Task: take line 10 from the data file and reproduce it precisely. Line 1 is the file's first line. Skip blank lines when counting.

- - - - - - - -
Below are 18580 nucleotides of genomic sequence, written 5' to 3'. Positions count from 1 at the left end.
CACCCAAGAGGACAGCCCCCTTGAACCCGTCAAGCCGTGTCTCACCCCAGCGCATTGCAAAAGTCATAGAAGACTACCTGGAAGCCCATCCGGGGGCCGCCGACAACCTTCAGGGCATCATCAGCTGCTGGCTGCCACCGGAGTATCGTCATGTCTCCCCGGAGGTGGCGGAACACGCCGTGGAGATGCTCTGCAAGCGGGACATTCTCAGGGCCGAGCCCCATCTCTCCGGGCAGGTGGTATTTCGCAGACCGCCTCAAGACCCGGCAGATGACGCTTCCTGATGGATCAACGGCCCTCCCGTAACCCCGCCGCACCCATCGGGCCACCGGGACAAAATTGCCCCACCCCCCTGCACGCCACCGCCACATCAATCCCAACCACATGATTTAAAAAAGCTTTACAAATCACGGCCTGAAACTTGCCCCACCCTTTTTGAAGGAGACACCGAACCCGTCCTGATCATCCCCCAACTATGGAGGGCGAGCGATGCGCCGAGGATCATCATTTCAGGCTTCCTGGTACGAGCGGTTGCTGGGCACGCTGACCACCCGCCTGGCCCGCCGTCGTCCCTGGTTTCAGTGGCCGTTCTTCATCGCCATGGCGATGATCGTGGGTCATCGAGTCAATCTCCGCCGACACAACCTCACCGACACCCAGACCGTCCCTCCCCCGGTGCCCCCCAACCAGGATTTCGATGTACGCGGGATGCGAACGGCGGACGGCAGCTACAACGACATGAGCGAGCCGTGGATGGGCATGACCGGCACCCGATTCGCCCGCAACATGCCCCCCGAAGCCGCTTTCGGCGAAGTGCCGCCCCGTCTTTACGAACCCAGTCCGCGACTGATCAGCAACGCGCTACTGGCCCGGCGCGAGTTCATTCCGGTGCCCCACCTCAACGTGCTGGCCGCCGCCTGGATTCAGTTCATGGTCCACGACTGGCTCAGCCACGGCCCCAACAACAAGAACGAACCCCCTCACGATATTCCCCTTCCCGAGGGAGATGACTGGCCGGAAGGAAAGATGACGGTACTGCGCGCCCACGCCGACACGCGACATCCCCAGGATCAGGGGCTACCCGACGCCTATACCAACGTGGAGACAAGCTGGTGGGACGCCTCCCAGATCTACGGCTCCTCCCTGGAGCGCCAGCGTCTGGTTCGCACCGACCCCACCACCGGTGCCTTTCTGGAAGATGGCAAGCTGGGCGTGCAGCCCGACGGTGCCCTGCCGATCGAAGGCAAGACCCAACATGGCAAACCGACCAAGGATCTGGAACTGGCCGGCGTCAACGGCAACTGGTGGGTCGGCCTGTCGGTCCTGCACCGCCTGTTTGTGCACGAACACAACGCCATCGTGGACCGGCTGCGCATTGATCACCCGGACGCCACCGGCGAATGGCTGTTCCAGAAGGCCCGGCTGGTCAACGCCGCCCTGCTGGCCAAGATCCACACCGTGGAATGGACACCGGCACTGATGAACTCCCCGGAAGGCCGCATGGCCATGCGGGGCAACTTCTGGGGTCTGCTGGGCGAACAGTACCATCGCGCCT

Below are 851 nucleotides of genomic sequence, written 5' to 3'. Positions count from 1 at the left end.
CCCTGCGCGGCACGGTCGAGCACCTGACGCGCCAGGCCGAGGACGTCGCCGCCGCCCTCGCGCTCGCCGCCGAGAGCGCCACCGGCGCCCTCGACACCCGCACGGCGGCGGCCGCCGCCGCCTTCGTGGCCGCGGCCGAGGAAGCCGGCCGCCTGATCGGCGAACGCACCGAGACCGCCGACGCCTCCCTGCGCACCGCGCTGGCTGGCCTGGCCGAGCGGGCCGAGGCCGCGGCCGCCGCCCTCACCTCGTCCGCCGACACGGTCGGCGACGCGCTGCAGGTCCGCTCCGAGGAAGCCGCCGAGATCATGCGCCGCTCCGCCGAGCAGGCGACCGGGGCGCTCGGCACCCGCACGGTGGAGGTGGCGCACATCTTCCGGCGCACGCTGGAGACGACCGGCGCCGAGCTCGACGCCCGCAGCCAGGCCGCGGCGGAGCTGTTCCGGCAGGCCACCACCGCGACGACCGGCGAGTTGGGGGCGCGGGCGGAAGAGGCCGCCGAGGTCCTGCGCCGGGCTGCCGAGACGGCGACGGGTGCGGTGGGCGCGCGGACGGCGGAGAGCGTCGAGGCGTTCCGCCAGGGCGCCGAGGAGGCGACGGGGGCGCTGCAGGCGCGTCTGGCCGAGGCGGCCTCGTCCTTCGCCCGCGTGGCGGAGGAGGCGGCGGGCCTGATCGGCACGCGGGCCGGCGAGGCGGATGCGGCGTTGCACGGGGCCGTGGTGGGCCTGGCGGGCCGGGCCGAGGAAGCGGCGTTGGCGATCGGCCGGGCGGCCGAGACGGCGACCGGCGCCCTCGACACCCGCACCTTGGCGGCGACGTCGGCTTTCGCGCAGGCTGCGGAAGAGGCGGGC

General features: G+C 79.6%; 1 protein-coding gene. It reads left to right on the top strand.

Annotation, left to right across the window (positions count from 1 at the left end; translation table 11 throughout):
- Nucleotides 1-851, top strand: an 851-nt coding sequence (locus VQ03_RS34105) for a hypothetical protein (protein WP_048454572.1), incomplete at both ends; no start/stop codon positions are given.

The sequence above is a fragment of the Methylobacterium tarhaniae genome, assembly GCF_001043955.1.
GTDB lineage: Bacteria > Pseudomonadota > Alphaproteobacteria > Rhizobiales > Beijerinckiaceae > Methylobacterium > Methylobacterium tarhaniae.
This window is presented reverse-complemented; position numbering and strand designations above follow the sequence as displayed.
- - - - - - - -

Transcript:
This window is presented reverse-complemented; position numbering and strand designations above follow the sequence as displayed.